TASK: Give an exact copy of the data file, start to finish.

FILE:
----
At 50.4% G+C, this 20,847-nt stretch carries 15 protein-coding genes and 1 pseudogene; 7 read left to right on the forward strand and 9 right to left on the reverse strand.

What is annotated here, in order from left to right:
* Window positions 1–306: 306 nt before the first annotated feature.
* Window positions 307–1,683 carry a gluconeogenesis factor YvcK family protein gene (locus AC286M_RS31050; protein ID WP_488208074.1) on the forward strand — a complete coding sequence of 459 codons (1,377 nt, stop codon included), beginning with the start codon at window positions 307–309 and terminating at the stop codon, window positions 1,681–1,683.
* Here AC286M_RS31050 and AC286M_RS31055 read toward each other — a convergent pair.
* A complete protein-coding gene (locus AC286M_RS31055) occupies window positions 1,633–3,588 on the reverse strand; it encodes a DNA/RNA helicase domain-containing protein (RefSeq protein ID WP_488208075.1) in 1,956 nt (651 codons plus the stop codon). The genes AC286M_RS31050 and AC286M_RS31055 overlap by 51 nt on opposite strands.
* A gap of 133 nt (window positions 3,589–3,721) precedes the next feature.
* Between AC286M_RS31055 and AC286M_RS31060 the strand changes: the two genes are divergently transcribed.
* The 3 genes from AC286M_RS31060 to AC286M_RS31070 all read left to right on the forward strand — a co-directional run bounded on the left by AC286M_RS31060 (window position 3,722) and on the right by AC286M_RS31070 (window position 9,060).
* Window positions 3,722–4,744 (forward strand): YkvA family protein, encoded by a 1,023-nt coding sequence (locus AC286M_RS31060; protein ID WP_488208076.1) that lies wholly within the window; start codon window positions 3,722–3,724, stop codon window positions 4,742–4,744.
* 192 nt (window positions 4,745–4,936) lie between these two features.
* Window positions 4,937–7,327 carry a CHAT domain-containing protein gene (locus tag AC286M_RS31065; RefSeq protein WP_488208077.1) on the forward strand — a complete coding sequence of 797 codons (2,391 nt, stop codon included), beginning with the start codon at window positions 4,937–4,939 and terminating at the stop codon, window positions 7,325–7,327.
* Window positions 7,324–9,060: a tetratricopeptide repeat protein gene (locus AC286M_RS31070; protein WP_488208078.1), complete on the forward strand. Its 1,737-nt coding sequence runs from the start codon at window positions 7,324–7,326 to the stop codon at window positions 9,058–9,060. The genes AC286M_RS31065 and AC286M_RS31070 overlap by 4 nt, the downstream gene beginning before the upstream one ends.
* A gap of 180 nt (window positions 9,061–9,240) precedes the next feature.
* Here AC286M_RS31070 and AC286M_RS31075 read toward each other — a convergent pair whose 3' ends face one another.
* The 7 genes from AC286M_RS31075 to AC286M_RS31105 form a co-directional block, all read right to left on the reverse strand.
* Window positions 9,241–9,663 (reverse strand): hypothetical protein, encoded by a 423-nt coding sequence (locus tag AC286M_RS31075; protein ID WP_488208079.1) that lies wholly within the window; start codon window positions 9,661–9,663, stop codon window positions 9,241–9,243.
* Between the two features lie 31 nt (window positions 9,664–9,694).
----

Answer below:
At 50.4% G+C, this 20,847-nt stretch carries 15 protein-coding genes and 1 pseudogene; 7 read left to right on the forward strand and 9 right to left on the reverse strand.

What is annotated here, in order from left to right:
* Window positions 1–306: 306 nt before the first annotated feature.
* Window positions 307–1,683 carry a gluconeogenesis factor YvcK family protein gene (locus AC286M_RS31050; protein ID WP_488208074.1) on the forward strand — a complete coding sequence of 459 codons (1,377 nt, stop codon included), beginning with the start codon at window positions 307–309 and terminating at the stop codon, window positions 1,681–1,683.
* Here AC286M_RS31050 and AC286M_RS31055 read toward each other — a convergent pair.
* A complete protein-coding gene (locus AC286M_RS31055) occupies window positions 1,633–3,588 on the reverse strand; it encodes a DNA/RNA helicase domain-containing protein (RefSeq protein ID WP_488208075.1) in 1,956 nt (651 codons plus the stop codon). The genes AC286M_RS31050 and AC286M_RS31055 overlap by 51 nt on opposite strands.
* A gap of 133 nt (window positions 3,589–3,721) precedes the next feature.
* Between AC286M_RS31055 and AC286M_RS31060 the strand changes: the two genes are divergently transcribed.
* The 3 genes from AC286M_RS31060 to AC286M_RS31070 all read left to right on the forward strand — a co-directional run bounded on the left by AC286M_RS31060 (window position 3,722) and on the right by AC286M_RS31070 (window position 9,060).
* Window positions 3,722–4,744 (forward strand): YkvA family protein, encoded by a 1,023-nt coding sequence (locus AC286M_RS31060; protein ID WP_488208076.1) that lies wholly within the window; start codon window positions 3,722–3,724, stop codon window positions 4,742–4,744.
* 192 nt (window positions 4,745–4,936) lie between these two features.
* Window positions 4,937–7,327 carry a CHAT domain-containing protein gene (locus tag AC286M_RS31065; RefSeq protein WP_488208077.1) on the forward strand — a complete coding sequence of 797 codons (2,391 nt, stop codon included), beginning with the start codon at window positions 4,937–4,939 and terminating at the stop codon, window positions 7,325–7,327.
* Window positions 7,324–9,060: a tetratricopeptide repeat protein gene (locus AC286M_RS31070; protein WP_488208078.1), complete on the forward strand. Its 1,737-nt coding sequence runs from the start codon at window positions 7,324–7,326 to the stop codon at window positions 9,058–9,060. The genes AC286M_RS31065 and AC286M_RS31070 overlap by 4 nt, the downstream gene beginning before the upstream one ends.
* A gap of 180 nt (window positions 9,061–9,240) precedes the next feature.
* Here AC286M_RS31070 and AC286M_RS31075 read toward each other — a convergent pair whose 3' ends face one another.
* The 7 genes from AC286M_RS31075 to AC286M_RS31105 form a co-directional block, all read right to left on the reverse strand.
* Window positions 9,241–9,663 (reverse strand): hypothetical protein, encoded by a 423-nt coding sequence (locus tag AC286M_RS31075; protein ID WP_488208079.1) that lies wholly within the window; start codon window positions 9,661–9,663, stop codon window positions 9,241–9,243.
* Between the two features lie 31 nt (window positions 9,664–9,694).